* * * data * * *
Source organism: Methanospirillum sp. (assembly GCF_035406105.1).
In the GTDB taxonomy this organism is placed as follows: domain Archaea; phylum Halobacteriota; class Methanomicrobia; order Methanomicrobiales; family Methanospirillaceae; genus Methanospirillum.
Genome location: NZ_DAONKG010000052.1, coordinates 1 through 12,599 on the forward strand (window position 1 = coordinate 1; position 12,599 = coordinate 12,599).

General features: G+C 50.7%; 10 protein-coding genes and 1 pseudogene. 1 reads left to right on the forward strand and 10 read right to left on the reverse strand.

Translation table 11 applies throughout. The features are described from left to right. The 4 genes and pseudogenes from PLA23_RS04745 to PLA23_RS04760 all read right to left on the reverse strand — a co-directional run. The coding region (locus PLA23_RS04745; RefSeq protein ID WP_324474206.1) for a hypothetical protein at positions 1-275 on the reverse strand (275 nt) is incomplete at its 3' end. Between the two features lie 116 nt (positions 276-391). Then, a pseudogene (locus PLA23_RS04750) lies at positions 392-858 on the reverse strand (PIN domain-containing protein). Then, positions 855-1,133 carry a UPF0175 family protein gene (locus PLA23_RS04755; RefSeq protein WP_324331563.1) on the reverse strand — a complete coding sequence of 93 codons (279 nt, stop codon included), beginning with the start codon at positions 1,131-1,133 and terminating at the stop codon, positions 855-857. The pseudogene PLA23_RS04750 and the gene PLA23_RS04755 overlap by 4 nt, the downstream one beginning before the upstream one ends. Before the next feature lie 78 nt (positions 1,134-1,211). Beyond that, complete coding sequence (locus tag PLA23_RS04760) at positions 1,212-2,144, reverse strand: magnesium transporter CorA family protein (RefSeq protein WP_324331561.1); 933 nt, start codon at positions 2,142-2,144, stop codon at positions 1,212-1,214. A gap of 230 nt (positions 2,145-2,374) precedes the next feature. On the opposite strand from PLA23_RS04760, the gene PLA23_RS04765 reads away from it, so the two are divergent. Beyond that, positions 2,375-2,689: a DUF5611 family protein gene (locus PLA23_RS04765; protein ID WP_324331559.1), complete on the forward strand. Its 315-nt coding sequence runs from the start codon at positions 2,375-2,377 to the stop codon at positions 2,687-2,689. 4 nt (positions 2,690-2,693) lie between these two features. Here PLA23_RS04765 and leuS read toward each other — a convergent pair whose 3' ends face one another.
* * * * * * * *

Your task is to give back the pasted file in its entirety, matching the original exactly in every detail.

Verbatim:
Source organism: Methanospirillum sp. (assembly GCF_035406105.1).
In the GTDB taxonomy this organism is placed as follows: domain Archaea; phylum Halobacteriota; class Methanomicrobia; order Methanomicrobiales; family Methanospirillaceae; genus Methanospirillum.
Genome location: NZ_DAONKG010000052.1, coordinates 1 through 12,599 on the forward strand (window position 1 = coordinate 1; position 12,599 = coordinate 12,599).

General features: G+C 50.7%; 10 protein-coding genes and 1 pseudogene. 1 reads left to right on the forward strand and 10 read right to left on the reverse strand.

Translation table 11 applies throughout. The features are described from left to right. The 4 genes and pseudogenes from PLA23_RS04745 to PLA23_RS04760 all read right to left on the reverse strand — a co-directional run. The coding region (locus PLA23_RS04745; RefSeq protein ID WP_324474206.1) for a hypothetical protein at positions 1-275 on the reverse strand (275 nt) is incomplete at its 3' end. Between the two features lie 116 nt (positions 276-391). Then, a pseudogene (locus PLA23_RS04750) lies at positions 392-858 on the reverse strand (PIN domain-containing protein). Then, positions 855-1,133 carry a UPF0175 family protein gene (locus PLA23_RS04755; RefSeq protein WP_324331563.1) on the reverse strand — a complete coding sequence of 93 codons (279 nt, stop codon included), beginning with the start codon at positions 1,131-1,133 and terminating at the stop codon, positions 855-857. The pseudogene PLA23_RS04750 and the gene PLA23_RS04755 overlap by 4 nt, the downstream one beginning before the upstream one ends. Before the next feature lie 78 nt (positions 1,134-1,211). Beyond that, complete coding sequence (locus tag PLA23_RS04760) at positions 1,212-2,144, reverse strand: magnesium transporter CorA family protein (RefSeq protein WP_324331561.1); 933 nt, start codon at positions 2,142-2,144, stop codon at positions 1,212-1,214. A gap of 230 nt (positions 2,145-2,374) precedes the next feature. On the opposite strand from PLA23_RS04760, the gene PLA23_RS04765 reads away from it, so the two are divergent. Beyond that, positions 2,375-2,689: a DUF5611 family protein gene (locus PLA23_RS04765; protein ID WP_324331559.1), complete on the forward strand. Its 315-nt coding sequence runs from the start codon at positions 2,375-2,377 to the stop codon at positions 2,687-2,689. 4 nt (positions 2,690-2,693) lie between these two features. Here PLA23_RS04765 and leuS read toward each other — a convergent pair whose 3' ends face one another.